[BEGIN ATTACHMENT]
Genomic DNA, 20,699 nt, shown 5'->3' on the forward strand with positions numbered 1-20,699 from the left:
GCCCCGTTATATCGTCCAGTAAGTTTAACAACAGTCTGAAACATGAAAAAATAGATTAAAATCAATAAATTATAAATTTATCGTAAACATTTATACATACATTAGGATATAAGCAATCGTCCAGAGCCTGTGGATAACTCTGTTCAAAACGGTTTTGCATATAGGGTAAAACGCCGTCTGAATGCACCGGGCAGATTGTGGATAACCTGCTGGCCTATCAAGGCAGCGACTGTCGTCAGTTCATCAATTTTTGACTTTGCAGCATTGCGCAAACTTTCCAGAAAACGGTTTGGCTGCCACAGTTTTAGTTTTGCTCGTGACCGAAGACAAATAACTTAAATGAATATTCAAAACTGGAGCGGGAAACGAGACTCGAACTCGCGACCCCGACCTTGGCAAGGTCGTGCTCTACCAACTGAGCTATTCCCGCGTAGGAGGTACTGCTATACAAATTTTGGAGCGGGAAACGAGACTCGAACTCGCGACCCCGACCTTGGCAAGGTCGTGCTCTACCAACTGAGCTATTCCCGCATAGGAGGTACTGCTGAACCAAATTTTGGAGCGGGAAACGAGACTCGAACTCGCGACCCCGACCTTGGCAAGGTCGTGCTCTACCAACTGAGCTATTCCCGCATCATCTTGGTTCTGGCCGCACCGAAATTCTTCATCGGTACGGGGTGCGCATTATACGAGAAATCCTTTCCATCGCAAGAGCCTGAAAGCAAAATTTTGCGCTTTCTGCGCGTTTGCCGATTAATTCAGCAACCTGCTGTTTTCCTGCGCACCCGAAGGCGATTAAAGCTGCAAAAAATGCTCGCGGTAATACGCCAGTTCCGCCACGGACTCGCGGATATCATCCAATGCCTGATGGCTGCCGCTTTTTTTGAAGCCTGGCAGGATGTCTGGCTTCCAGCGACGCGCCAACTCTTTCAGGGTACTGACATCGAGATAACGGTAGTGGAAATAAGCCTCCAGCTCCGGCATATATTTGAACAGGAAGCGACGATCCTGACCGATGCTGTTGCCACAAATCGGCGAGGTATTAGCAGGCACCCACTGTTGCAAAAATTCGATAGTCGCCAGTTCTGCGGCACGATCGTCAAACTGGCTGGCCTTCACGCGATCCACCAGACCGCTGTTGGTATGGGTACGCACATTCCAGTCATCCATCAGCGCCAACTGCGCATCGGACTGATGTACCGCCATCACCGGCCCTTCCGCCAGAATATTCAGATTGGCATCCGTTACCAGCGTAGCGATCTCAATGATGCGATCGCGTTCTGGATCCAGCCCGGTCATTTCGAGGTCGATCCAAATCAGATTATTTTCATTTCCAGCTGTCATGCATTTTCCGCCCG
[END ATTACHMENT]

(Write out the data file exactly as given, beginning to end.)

Genomic DNA, 20,699 nt, shown 5'->3' on the forward strand with positions numbered 1-20,699 from the left:
GCCCCGTTATATCGTCCAGTAAGTTTAACAACAGTCTGAAACATGAAAAAATAGATTAAAATCAATAAATTATAAATTTATCGTAAACATTTATACATACATTAGGATATAAGCAATCGTCCAGAGCCTGTGGATAACTCTGTTCAAAACGGTTTTGCATATAGGGTAAAACGCCGTCTGAATGCACCGGGCAGATTGTGGATAACCTGCTGGCCTATCAAGGCAGCGACTGTCGTCAGTTCATCAATTTTTGACTTTGCAGCATTGCGCAAACTTTCCAGAAAACGGTTTGGCTGCCACAGTTTTAGTTTTGCTCGTGACCGAAGACAAATAACTTAAATGAATATTCAAAACTGGAGCGGGAAACGAGACTCGAACTCGCGACCCCGACCTTGGCAAGGTCGTGCTCTACCAACTGAGCTATTCCCGCGTAGGAGGTACTGCTATACAAATTTTGGAGCGGGAAACGAGACTCGAACTCGCGACCCCGACCTTGGCAAGGTCGTGCTCTACCAACTGAGCTATTCCCGCATAGGAGGTACTGCTGAACCAAATTTTGGAGCGGGAAACGAGACTCGAACTCGCGACCCCGACCTTGGCAAGGTCGTGCTCTACCAACTGAGCTATTCCCGCATCATCTTGGTTCTGGCCGCACCGAAATTCTTCATCGGTACGGGGTGCGCATTATACGAGAAATCCTTTCCATCGCAAGAGCCTGAAAGCAAAATTTTGCGCTTTCTGCGCGTTTGCCGATTAATTCAGCAACCTGCTGTTTTCCTGCGCACCCGAAGGCGATTAAAGCTGCAAAAAATGCTCGCGGTAATACGCCAGTTCCGCCACGGACTCGCGGATATCATCCAATGCCTGATGGCTGCCGCTTTTTTTGAAGCCTGGCAGGATGTCTGGCTTCCAGCGACGCGCCAACTCTTTCAGGGTACTGACATCGAGATAACGGTAGTGGAAATAAGCCTCCAGCTCCGGCATATATTTGAACAGGAAGCGACGATCCTGACCGATGCTGTTGCCACAAATCGGCGAGGTATTAGCAGGCACCCACTGTTGCAAAAATTCGATAGTCGCCAGTTCTGCGGCACGATCGTCAAACTGGCTGGCCTTCACGCGATCCACCAGACCGCTGTTGGTATGGGTACGCACATTCCAGTCATCCATCAGCGCCAACTGCGCATCGGACTGATGTACCGCCATCACCGGCCCTTCCGCCAGAATATTCAGATTGGCATCCGTTACCAGCGTAGCGATCTCAATGATGCGATCGCGTTCTGGATCCAGCCCGGTCATTTCGAGGTCGATCCAAATCAGATTATTTTCATTTCCAGCTGTCATGCATTTTCCGCCCG